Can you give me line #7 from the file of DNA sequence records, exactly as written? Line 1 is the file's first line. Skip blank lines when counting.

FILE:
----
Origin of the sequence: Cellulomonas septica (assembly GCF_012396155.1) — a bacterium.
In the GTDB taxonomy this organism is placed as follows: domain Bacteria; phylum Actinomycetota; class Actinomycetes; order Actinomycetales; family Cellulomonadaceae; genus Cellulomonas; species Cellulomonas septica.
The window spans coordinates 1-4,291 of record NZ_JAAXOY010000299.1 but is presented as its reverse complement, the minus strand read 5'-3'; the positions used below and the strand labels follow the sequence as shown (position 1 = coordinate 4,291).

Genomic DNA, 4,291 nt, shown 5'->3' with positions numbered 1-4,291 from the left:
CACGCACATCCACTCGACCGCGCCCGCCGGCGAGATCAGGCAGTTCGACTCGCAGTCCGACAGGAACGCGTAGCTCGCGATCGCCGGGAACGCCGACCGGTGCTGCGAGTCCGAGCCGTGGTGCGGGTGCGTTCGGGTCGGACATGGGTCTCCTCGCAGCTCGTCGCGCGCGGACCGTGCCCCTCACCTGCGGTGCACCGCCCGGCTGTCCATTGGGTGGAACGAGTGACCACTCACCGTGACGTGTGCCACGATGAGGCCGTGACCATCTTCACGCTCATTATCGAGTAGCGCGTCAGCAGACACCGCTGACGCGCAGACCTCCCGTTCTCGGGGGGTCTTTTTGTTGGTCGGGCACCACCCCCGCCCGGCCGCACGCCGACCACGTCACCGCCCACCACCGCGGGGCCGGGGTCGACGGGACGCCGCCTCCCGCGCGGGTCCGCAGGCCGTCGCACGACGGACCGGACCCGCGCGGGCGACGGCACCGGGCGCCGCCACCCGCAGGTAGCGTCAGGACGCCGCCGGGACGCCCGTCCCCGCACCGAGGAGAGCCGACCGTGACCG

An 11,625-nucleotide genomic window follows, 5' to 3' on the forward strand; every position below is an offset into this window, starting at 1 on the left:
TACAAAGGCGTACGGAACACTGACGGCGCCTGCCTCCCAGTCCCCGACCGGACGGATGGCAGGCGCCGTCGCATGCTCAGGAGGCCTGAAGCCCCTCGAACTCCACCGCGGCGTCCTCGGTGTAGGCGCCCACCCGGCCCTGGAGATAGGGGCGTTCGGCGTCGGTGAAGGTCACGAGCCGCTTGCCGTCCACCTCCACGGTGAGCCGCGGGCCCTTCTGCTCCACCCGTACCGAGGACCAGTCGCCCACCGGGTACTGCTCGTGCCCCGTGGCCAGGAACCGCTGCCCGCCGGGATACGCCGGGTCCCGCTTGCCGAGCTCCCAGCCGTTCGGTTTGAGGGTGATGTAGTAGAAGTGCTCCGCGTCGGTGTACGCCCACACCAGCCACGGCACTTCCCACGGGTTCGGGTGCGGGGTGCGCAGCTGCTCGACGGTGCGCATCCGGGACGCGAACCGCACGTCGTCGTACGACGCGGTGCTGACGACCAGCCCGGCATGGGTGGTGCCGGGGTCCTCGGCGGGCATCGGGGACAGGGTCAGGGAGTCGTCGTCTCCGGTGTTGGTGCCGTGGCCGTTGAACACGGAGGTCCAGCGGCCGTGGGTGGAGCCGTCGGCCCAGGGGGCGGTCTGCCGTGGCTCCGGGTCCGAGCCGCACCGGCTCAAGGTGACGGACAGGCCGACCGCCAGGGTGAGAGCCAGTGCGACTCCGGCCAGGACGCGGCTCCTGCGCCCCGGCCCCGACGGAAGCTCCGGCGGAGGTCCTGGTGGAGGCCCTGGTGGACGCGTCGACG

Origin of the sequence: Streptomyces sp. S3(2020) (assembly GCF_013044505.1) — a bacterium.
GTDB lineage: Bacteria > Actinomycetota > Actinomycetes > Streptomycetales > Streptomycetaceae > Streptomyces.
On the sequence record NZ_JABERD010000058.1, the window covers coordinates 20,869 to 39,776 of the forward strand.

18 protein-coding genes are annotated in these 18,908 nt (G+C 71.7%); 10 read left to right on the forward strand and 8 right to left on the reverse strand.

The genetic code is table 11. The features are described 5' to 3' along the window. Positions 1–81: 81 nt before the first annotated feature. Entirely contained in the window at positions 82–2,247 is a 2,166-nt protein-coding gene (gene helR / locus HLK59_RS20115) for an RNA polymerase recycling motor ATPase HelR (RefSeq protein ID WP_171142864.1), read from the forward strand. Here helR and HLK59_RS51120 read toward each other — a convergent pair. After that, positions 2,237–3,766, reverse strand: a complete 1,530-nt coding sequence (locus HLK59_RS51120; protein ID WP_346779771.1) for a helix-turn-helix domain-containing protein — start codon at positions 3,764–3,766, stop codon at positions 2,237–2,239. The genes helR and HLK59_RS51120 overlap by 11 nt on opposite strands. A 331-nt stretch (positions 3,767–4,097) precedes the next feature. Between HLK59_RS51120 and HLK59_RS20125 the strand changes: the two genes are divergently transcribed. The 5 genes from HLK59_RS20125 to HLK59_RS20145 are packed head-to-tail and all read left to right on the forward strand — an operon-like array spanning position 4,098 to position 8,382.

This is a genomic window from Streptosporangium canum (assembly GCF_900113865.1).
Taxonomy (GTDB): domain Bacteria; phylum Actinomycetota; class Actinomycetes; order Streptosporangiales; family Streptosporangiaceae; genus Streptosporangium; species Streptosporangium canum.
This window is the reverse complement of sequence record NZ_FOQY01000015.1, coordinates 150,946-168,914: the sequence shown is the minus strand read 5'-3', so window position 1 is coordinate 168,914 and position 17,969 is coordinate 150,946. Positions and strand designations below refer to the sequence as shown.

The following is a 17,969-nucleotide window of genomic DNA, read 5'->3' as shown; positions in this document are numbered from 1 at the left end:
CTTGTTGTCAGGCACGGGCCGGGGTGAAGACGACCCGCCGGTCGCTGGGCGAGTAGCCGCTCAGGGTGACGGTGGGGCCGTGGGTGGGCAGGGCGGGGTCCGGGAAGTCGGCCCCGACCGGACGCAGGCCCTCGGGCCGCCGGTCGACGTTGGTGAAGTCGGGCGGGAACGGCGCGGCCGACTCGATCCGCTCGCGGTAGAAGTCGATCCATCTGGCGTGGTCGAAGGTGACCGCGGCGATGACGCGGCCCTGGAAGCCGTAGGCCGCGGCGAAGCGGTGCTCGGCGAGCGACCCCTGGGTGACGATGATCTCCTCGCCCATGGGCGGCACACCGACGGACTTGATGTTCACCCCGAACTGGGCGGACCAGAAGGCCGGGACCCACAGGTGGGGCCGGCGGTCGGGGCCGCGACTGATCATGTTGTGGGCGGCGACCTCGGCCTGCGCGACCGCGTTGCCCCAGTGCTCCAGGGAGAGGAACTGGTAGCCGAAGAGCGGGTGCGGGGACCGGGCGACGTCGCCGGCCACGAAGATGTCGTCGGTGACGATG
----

TACAAAGGCGTACGGAACACTGACGGCGCCTGCCTCCCAGTCCCCGACCGGACGGATGGCAGGCGCCGTCGCATGCTCAGGAGGCCTGAAGCCCCTCGAACTCCACCGCGGCGTCCTCGGTGTAGGCGCCCACCCGGCCCTGGAGATAGGGGCGTTCGGCGTCGGTGAAGGTCACGAGCCGCTTGCCGTCCACCTCCACGGTGAGCCGCGGGCCCTTCTGCTCCACCCGTACCGAGGACCAGTCGCCCACCGGGTACTGCTCGTGCCCCGTGGCCAGGAACCGCTGCCCGCCGGGATACGCCGGGTCCCGCTTGCCGAGCTCCCAGCCGTTCGGTTTGAGGGTGATGTAGTAGAAGTGCTCCGCGTCGGTGTACGCCCACACCAGCCACGGCACTTCCCACGGGTTCGGGTGCGGGGTGCGCAGCTGCTCGACGGTGCGCATCCGGGACGCGAACCGCACGTCGTCGTACGACGCGGTGCTGACGACCAGCCCGGCATGGGTGGTGCCGGGGTCCTCGGCGGGCATCGGGGACAGGGTCAGGGAGTCGTCGTCTCCGGTGTTGGTGCCGTGGCCGTTGAACACGGAGGTCCAGCGGCCGTGGGTGGAGCCGTCGGCCCAGGGGGCGGTCTGCCGTGGCTCCGGGTCCGAGCCGCACCGGCTCAAGGTGACGGACAGGCCGACCGCCAGGGTGAGAGCCAGTGCGACTCCGGCCAGGACGCGGCTCCTGCGCCCCGGCCCCGACGGAAGCTCCGGCGGAGGTCCTGGTGGAGGCCCTGGTGGACGCGTCGACG